Accountants, especially during busy season, have significant demands on their time, so it's critical to understand how to balance a desire to develop deeper client relationships and work-related time constraints.
The first step is to recognize that overhauling every client relationship at once is unrealistic and that not all clients are your best clients. Consider clients who are the firm's most valued and valuable as a good starting point to work on deepening relationships.
Aside from gut-based identification of top clients, there are several considerations about who could be good "guinea pigs" for this new relational effort. These include:
- Receptivity: Which clients would be most receptive to steps you take to deepen the relationship and to any of the business advisory services eventually provided?
- Comfort: With which clients do partners already have a good relationship?
- Industry niches: Are there numerous clients in one industry? Focusing on these clients may help develop those relationships more efficiently because of the information overlap and the ability to connect them with peers who might be helpful.
- Client retention rate: Each CPA firm can't be everything to every client or potential client, so it's important to know which service offerings are most successful. Where is the firm keeping clients?
- Lifetime value of a client: This is essentially the sum of all revenues generated from the firm's service offerings over the lifetime of the client. Reviewing these "A" clients who have been with the firm may motivate partners to move beyond superficial conversations and relationships.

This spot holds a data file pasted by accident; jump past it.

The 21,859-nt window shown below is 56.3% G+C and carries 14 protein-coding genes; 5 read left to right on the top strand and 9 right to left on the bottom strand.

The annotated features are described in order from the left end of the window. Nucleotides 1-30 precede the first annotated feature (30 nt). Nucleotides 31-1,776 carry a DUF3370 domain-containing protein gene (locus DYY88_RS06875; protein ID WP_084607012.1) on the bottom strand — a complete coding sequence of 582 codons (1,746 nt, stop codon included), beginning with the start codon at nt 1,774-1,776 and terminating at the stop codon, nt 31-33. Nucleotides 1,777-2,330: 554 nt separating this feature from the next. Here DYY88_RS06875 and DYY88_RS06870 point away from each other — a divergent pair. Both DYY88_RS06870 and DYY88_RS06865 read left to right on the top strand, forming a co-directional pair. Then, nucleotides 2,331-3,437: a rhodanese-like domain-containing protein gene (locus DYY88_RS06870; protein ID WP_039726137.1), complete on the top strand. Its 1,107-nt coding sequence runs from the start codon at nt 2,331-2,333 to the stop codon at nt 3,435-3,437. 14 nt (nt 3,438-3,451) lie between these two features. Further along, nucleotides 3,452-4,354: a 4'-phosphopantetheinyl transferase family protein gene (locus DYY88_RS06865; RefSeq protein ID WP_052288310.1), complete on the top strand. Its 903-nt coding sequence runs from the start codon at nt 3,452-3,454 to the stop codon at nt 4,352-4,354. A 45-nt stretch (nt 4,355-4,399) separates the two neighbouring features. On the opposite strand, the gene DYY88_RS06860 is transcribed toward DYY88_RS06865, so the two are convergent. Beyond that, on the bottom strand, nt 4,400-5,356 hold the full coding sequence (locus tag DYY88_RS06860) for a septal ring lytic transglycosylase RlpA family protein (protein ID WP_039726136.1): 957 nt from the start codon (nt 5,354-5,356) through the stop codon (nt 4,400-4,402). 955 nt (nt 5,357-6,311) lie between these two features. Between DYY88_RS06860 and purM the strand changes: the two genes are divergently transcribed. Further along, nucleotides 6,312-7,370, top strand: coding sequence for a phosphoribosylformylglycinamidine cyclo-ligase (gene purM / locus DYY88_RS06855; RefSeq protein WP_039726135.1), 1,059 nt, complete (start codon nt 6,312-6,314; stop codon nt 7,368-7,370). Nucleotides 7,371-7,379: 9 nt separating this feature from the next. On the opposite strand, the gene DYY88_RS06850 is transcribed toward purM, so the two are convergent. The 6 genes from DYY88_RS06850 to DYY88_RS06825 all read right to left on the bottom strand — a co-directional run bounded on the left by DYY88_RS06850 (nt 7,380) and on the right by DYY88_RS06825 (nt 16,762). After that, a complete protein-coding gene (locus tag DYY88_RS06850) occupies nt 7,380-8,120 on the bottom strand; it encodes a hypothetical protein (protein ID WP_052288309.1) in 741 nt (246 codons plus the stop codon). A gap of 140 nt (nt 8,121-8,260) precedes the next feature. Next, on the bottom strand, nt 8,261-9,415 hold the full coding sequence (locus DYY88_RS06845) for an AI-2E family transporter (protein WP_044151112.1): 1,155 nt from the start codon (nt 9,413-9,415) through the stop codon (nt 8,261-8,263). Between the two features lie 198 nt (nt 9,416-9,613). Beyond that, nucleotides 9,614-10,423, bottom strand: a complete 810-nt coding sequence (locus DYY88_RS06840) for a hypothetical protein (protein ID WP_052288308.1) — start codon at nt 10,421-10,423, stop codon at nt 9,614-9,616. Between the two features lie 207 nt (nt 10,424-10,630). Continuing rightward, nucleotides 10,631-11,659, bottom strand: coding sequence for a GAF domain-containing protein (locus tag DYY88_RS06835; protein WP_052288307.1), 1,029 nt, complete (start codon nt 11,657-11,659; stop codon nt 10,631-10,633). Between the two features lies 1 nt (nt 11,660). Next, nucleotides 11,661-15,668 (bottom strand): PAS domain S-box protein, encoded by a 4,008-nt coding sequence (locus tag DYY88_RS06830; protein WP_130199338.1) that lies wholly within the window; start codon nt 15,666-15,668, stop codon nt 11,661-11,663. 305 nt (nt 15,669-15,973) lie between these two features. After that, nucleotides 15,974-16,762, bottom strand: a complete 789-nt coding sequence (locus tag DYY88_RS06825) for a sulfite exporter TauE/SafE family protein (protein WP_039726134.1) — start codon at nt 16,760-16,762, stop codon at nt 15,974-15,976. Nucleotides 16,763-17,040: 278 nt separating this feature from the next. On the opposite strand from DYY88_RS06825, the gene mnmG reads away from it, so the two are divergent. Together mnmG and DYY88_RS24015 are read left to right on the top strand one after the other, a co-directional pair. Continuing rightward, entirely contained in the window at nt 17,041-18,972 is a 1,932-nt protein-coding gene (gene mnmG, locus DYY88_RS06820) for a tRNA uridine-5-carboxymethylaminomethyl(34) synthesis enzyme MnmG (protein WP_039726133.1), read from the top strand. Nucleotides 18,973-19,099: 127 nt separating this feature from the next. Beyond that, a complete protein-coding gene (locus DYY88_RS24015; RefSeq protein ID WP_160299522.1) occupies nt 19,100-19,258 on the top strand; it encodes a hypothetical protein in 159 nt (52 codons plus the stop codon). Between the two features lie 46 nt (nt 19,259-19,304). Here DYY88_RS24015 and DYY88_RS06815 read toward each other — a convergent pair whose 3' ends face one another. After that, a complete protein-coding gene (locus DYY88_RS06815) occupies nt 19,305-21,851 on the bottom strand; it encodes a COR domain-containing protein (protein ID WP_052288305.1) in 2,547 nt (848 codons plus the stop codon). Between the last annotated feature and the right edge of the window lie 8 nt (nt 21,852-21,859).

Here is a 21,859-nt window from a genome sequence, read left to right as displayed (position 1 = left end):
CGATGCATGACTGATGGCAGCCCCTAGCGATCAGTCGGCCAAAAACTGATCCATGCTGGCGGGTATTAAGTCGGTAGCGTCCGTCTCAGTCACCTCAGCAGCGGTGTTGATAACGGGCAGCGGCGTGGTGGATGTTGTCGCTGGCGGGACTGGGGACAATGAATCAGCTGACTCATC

Understanding and meeting clients' needs means the accountant will be providing solutions and knowledge rather than simply selling time. Those types of services ultimately boost the firm's value in the eye of the client, making it easier to charge fair prices and avoid a never-ending pursuit of more low-margin clients.
During busy season, it is important to prioritize your time for your top clients. This is the perfect time to begin building relationships to ensure your top clients will become lifelong clients. After busy season ends, it is important to follow up with these clients. At the same time, re-evaluate clients who were (or are historically) difficult.
Accountants might be tempted to label certain difficult clients as unworthy of the time and effort to cultivate a deeper relationship. Before you do that, consider what Charles H. Green, founder and CEO of consulting firm Trusted Advisor Associates, says on his website: "True psychotics are pretty rare in business." Behavior that often characterizes difficult clients -- indecision, an unwillingness to face facts about critical issues or take the time to gather critical information or involve you in the early stages, or a disrespectful approach -- is often driven by fear.
"Truly bad behavior more often than not comes from decent people who are stressed out," writes Green, the author of The Trusted Advisor and Trust Based Selling. "If someone is behaving badly, it's a good bet that they are afraid -- of losing something they have, or of not getting something they want. If you can identify that fear, then you can replace demonization with a real problem statement -- a far more productive approach. If, further, you can talk about that fear with your client, you will create a lasting bond that can serve you both well."
Consider how to transform relationships with "difficult" clients by identifying those fears and how you can help. In other words, how can you be valuable to the client so they can become more valuable to the accounting practice.